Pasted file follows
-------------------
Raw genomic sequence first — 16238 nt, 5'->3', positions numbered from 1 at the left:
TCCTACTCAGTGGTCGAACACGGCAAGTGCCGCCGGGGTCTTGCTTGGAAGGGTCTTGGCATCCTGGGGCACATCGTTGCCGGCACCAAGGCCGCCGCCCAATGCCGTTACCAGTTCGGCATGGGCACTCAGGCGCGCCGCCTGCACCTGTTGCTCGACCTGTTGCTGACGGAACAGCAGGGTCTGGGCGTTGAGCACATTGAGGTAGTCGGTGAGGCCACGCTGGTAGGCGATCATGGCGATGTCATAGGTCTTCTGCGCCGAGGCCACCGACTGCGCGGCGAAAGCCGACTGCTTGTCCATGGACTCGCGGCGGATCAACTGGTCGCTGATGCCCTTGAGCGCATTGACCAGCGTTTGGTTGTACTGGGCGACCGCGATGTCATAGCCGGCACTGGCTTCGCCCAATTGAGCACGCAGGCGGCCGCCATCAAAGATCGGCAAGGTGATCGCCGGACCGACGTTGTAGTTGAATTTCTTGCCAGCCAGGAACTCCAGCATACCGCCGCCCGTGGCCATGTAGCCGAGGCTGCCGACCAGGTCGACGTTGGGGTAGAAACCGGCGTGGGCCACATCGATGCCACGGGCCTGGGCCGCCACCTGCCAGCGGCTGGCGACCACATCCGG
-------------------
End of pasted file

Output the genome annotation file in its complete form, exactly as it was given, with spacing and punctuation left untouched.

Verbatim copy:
Raw genomic sequence first — 16238 nt, 5'->3', positions numbered from 1 at the left:
TCCTACTCAGTGGTCGAACACGGCAAGTGCCGCCGGGGTCTTGCTTGGAAGGGTCTTGGCATCCTGGGGCACATCGTTGCCGGCACCAAGGCCGCCGCCCAATGCCGTTACCAGTTCGGCATGGGCACTCAGGCGCGCCGCCTGCACCTGTTGCTCGACCTGTTGCTGACGGAACAGCAGGGTCTGGGCGTTGAGCACATTGAGGTAGTCGGTGAGGCCACGCTGGTAGGCGATCATGGCGATGTCATAGGTCTTCTGCGCCGAGGCCACCGACTGCGCGGCGAAAGCCGACTGCTTGTCCATGGACTCGCGGCGGATCAACTGGTCGCTGATGCCCTTGAGCGCATTGACCAGCGTTTGGTTGTACTGGGCGACCGCGATGTCATAGCCGGCACTGGCTTCGCCCAATTGAGCACGCAGGCGGCCGCCATCAAAGATCGGCAAGGTGATCGCCGGACCGACGTTGTAGTTGAATTTCTTGCCAGCCAGGAACTCCAGCATACCGCCGCCCGTGGCCATGTAGCCGAGGCTGCCGACCAGGTCGACGTTGGGGTAGAAACCGGCGTGGGCCACATCGATGCCACGGGCCTGGGCCGCCACCTGCCAGCGGCTGGCGACCACATCCGG